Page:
Work and Pensions Secretary Iain Duncan Smith said in a written statement that sanctions were a "necessary part of the system", which were kept under review.
He said that in response to a report by the Work and Pensions Select Committee, a system of warning before a sanction is imposed will be trialled.
"We will trial arrangements whereby claimants are given a warning of our intention to sanction and a 14-day period to provide evidence of good reason before the decision to sanction is made.
"During this time claimants will have another opportunity to provide further evidence to explain their non-compliance."
Claimants face sanctions for issues such as failing to turn up for job interviews or meetings with job advisers.
Labour said the minister's response to the select committee was "desperately inadequate".
Shadow work and pensions secretary Owen Smith asked Speaker John Bercow for guidance about how the House could question Mr Duncan Smith, claiming that the written statement had been "snuck out" and that it "doesn't appear to address any of the principal recommendations".
He said: "In particular it doesn't address the recommendation as to whether there should be an independent review into those people who have died while subject to benefit sanctions.
"It is an extraordinarily shoddy way for the Government to behave."
Mr Bercow told Mr Smith he knows "perfectly well what the opportunities are to air matters in this House".
"I have a hunch that he simply wanted a prime-time opportunity to tweak the Government's tail," the Speaker said.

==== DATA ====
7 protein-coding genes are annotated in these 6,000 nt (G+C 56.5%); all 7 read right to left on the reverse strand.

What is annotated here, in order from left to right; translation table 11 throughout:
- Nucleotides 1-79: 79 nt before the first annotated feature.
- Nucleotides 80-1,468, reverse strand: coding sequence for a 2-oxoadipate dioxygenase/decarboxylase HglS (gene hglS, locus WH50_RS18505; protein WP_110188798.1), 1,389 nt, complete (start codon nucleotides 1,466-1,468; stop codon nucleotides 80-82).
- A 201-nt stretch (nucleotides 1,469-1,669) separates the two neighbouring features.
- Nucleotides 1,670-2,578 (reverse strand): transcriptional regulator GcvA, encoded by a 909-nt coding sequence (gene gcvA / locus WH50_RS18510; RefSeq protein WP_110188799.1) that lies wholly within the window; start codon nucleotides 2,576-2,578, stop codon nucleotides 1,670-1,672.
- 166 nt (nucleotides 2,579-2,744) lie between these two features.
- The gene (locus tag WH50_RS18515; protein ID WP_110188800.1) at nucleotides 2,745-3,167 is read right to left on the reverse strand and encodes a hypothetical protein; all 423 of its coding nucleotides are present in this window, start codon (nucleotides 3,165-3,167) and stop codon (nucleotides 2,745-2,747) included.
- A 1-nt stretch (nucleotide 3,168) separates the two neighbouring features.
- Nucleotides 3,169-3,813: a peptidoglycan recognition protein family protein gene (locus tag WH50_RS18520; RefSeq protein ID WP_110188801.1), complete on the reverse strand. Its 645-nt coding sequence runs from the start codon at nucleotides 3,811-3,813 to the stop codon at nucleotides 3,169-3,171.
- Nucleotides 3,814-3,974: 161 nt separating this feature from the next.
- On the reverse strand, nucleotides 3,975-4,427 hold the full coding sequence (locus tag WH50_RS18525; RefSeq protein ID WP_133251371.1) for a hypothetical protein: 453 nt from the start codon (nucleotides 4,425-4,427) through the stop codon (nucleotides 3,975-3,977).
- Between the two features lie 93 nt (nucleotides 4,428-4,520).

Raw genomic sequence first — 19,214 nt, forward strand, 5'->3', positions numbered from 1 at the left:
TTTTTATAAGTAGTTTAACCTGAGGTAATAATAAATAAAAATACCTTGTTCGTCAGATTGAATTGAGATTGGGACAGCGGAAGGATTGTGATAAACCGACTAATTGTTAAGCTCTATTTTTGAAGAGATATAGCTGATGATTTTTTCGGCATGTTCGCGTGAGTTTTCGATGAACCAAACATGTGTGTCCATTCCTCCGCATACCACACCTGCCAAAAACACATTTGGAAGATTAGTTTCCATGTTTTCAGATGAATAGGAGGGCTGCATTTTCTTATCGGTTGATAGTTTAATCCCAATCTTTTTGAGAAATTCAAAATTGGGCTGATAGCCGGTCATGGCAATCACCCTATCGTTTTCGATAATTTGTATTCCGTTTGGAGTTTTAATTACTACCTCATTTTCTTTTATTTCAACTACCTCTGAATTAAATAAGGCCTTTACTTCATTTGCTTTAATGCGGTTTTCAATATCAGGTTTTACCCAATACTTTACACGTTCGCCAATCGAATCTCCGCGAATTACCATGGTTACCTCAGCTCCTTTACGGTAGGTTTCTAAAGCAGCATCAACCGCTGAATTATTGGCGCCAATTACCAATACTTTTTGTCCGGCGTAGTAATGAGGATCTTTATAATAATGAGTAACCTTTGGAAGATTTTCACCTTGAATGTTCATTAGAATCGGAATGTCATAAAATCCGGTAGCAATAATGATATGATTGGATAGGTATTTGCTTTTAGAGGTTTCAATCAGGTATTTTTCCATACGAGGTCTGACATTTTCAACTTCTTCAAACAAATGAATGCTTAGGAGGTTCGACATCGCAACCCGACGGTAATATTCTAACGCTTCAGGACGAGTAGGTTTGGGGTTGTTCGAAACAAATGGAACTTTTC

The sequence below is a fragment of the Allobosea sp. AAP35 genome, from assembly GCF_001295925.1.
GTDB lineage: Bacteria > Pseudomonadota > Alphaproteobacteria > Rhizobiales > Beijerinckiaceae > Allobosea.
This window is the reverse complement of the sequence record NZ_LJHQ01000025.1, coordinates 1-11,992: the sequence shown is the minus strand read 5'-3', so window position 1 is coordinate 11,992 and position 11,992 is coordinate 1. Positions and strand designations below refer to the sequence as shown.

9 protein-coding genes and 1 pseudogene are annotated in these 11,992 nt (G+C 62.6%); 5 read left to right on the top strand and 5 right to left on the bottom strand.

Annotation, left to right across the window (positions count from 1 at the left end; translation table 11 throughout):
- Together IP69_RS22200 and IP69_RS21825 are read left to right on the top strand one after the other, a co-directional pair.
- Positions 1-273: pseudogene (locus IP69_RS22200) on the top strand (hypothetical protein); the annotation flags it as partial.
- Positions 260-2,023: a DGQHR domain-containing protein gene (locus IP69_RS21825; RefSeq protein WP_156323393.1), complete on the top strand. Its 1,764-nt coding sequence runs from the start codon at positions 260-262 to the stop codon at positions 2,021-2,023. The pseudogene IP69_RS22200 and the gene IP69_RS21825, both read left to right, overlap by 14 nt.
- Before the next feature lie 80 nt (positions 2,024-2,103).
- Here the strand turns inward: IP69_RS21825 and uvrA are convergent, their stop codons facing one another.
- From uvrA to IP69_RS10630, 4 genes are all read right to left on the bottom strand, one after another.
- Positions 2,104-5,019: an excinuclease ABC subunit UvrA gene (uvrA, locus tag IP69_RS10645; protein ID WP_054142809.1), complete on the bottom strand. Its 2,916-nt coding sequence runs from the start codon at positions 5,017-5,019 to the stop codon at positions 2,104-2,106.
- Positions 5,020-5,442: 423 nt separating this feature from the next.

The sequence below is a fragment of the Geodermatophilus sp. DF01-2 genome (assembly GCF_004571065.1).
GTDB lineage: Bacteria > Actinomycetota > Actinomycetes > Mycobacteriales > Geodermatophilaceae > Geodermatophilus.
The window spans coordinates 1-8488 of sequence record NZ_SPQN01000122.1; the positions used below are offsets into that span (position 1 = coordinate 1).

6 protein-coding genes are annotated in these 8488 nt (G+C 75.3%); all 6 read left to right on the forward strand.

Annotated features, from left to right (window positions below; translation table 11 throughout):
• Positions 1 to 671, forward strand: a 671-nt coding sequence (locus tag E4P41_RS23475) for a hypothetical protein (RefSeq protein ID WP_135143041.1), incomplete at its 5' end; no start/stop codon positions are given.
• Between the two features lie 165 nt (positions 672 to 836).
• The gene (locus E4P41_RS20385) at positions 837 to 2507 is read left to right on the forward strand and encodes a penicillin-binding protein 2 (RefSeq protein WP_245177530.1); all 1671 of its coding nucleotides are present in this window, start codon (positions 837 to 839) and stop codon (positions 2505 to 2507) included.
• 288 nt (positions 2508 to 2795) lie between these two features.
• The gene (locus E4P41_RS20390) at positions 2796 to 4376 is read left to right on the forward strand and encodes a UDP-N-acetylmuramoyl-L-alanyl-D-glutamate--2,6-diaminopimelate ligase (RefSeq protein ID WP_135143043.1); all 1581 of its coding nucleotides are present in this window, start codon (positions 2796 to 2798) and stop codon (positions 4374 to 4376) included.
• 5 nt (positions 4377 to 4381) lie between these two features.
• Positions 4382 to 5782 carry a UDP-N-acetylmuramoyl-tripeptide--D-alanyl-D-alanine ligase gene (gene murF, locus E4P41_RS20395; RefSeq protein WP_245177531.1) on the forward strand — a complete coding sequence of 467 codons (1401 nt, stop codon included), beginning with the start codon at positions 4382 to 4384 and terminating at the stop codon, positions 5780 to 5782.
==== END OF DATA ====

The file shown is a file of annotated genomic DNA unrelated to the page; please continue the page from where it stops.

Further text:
A Department for Work and Pensions spokesman said: "The vast majority of jobseekers do everything expected of them in return for their benefits, and accept the support on offer to move into work. There are now record levels of employment in the UK, and unemployment is back to pre-recession levels. The Jobcentre regime, of which sanctions are a part, has played an important role in this.
"We keep the system under constant review and will be trialling a new 'early warning' system which will give people who are about to be sanctioned an extra opportunity to put their side of the story. As well as focusing claimants on their job search, it will further ensure the system is fair to both them and to hard-working taxpayers."
Kirsty McHugh, chief executive of the Employment Related Services Association, said: "We welcome the recognition by the Secretary of State that the sanctions system is in need of reform, but are concerned that the changes today don't go far enough.
"For some jobseekers, receiving a sanction can act as a wake-up call. However, for the majority the sanction system is more likely to hinder the journey to employment. Jobseekers move into work quickest when they feel positive about work and thus sanctions should only be used as a last resort."